Histopathologic characterization of epidermolytic hyperkeratosis: a systematic review of histology from the National Registry for Ichthyosis and Related Skin Disorders

J Am Acad Dermatol. 2008 Jul;59(1):86-90. doi: 10.1016/j.jaad.2008.02.031.


Background: The clinical condition generalized epidermolytic hyperkeratosis, also known as bullous congenital ichthyosiform erythroderma, is an autosomal dominant disorder and presents as a bullous disease of the newborn followed by an ichthyotic skin disorder throughout life. Clinical epidermolytic hyperkeratosis (cEHK) has characteristic histopathologic findings. Mosaic cEHK, which occurs without a family history, is a sporadic condition that clinically resembles epidermal nevi but demonstrates histopathologic findings similar to the generalized disorder; when a postzygotic mutation involves the germ line, the disease can occur in subsequent generations as generalized cEHK. Ichthyosis bullosa of Siemens (IBS) is similar histopathogically, but is clinically distinct from generalized cEHK, presenting with more superficial bullae.

Objectives: It is well established that the clinical diagnoses generalized cEHK, mosaic cEHK, and IBS have similar histopathologic findings of epidermolysis with hyperkeratosis. We sought (1) to characterize the spectrum of histopathologic features and (2) to assess whether there were histopathologic differences between these clinically distinct disorders.

Methods: One hundred seventeen skin biopsy slides from the National Registry for Ichthyosis and Related Skin Disorders were reviewed, with those reviewers blinded to clinical information. All slides were systematically evaluated for a variety of features, including differences in the pattern of the epidermolysis and hyperkeratosis. Clinical predictions of whether the biopsy specimen was obtained from patients with generalized cEHK, mosaic cEHK, or IBS were made on the basis of histologic pattern of the epidermolysis and hyperkeratosis.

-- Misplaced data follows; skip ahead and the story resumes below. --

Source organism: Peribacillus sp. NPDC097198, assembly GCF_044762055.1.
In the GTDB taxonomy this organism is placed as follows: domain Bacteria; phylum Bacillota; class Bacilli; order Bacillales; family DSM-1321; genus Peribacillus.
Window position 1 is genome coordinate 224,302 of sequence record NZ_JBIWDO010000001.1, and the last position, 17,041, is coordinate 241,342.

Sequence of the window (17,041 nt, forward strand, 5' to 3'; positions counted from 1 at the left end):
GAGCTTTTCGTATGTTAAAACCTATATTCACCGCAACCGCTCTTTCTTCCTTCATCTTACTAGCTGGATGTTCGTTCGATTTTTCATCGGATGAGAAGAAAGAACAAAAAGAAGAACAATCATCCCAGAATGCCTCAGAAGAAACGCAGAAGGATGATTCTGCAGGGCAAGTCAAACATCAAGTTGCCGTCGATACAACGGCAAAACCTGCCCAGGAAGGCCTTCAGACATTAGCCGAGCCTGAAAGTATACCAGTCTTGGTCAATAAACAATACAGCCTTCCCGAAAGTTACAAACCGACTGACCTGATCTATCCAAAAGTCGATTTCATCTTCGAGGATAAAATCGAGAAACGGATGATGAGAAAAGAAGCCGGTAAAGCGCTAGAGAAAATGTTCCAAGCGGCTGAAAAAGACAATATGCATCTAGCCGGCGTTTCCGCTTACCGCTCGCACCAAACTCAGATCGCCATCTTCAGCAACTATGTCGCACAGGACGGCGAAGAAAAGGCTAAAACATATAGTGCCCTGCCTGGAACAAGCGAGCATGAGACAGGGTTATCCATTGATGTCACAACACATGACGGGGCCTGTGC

Results: Eighteen of the 117 slides revealed features sufficient to make a histologic diagnosis of epidermolytic hyperkeratosis (hEHK). One additional slide, for which a definitive histologic diagnosis was not possible, had features of both hEHK and acantholytic dyskeratosis. Two distinct patterns of the histopathologic changes were observed within the 18 slides diagnostic of hEHK: (1) continuous involvement of the entire horizontal epidermis and (2) focal involvement revealing skip areas of normal-appearing epidermis along the horizontal epidermis. Upon clinical correlation, all 12 of the slides with continuous involvement were from patients with generalized cEHK. One slide was from acral skin and had continuous involvement; this was from a patient with Vorner's palmoplantar keratoderma. Of the remaining 5 slides with focal involvement, two patterns were observed: focal involvement of both granular and spinous layers and focal involvement of only the granular layer. The 3 slides with focal involvement of the granular and spinous layers were from patients with mosaic cEHK. Of the two slides with focal involvement confined to the granular layer, one was from a patient with IBS and the other from a patient with generalized cEHK.

Limitation: The sample pool is biased by who was enrolled in the Registry and therefore may not represent the full spectrum of the disease.

Conclusion: The pattern of histologic involvement may be a useful predictor of the clinical phenotype of cEHK.

Publication types

  • Research Support, N.I.H., Extramural
  • Research Support, Non-U.S. Gov't
  • Review
  • Systematic Review

MeSH terms

  • Biopsy
  • Diagnosis, Differential
  • Humans
  • Hyperkeratosis, Epidermolytic / classification
  • Hyperkeratosis, Epidermolytic / pathology*
  • Ichthyosis / pathology
  • Skin / pathology